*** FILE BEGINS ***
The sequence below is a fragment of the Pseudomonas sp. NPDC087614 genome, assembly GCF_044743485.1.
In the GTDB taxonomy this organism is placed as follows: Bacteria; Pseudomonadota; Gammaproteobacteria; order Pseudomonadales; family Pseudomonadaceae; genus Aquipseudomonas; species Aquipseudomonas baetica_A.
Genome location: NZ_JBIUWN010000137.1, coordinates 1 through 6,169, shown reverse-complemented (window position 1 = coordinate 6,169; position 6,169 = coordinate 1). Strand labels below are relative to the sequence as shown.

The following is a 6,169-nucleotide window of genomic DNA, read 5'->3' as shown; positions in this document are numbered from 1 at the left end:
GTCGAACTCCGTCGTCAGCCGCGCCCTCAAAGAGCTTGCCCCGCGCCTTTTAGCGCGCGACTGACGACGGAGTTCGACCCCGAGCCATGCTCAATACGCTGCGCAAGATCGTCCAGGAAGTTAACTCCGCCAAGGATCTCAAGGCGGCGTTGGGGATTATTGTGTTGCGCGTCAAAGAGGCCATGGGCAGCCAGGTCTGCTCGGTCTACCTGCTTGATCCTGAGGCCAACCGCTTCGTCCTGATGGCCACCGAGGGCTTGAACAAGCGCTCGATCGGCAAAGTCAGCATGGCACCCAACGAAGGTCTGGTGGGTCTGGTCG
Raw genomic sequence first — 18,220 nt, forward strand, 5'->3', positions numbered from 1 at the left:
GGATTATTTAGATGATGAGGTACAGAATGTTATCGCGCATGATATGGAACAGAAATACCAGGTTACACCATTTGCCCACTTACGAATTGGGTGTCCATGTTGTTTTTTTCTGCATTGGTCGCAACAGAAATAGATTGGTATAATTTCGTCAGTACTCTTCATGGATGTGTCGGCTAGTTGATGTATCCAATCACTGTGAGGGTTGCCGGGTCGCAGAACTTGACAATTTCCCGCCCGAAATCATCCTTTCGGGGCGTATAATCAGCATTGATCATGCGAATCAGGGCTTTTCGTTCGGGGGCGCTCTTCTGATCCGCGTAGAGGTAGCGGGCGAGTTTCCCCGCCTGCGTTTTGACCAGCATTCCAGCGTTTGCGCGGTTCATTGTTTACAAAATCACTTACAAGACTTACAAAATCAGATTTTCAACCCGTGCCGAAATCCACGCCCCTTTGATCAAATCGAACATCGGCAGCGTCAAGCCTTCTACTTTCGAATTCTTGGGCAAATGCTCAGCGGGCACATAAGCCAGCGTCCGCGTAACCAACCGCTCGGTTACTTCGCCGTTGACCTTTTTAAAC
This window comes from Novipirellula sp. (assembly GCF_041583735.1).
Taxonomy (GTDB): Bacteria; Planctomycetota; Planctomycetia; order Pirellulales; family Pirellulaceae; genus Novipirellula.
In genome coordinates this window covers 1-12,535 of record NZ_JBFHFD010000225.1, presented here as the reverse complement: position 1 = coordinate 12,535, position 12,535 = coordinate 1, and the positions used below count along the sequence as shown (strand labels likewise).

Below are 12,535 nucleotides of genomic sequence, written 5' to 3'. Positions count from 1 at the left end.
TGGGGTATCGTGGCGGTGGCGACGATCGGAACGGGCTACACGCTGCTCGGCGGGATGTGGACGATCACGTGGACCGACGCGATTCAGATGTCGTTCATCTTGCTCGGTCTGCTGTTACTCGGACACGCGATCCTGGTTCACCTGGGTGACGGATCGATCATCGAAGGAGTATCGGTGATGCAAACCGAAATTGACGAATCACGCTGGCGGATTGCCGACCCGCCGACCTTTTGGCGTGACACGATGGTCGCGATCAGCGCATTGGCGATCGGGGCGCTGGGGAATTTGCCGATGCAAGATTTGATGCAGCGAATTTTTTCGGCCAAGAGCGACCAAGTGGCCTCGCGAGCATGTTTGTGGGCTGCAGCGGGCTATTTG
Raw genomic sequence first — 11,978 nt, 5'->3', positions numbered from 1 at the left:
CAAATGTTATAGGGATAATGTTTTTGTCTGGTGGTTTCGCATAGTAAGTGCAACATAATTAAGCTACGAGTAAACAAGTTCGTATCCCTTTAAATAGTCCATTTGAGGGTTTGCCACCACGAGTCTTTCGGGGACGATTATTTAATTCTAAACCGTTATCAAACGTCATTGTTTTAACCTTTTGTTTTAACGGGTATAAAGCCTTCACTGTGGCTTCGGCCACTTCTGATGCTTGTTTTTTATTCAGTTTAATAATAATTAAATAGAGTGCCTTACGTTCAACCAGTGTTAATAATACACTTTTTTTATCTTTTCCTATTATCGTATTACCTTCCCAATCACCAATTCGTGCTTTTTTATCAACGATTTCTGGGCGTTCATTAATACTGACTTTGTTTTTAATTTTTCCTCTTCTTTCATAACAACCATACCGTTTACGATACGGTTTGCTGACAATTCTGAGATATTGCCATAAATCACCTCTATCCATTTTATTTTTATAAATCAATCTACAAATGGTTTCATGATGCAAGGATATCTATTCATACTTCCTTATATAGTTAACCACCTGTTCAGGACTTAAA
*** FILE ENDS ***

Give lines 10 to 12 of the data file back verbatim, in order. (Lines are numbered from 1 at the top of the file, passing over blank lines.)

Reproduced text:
In genome coordinates this window covers 1-12,535 of record NZ_JBFHFD010000225.1, presented here as the reverse complement: position 1 = coordinate 12,535, position 12,535 = coordinate 1, and the positions used below count along the sequence as shown (strand labels likewise).

Below are 12,535 nucleotides of genomic sequence, written 5' to 3'. Positions count from 1 at the left end.
TGGGGTATCGTGGCGGTGGCGACGATCGGAACGGGCTACACGCTGCTCGGCGGGATGTGGACGATCACGTGGACCGACGCGATTCAGATGTCGTTCATCTTGCTCGGTCTGCTGTTACTCGGACACGCGATCCTGGTTCACCTGGGTGACGGATCGATCATCGAAGGAGTATCGGTGATGCAAACCGAAATTGACGAATCACGCTGGCGGATTGCCGACCCGCCGACCTTTTGGCGTGACACGATGGTCGCGATCAGCGCATTGGCGATCGGGGCGCTGGGGAATTTGCCGATGCAAGATTTGATGCAGCGAATTTTTTCGGCCAAGAGCGACCAAGTGGCCTCGCGAGCATGTTTGTGGGCTGCAGCGGGCTATTTG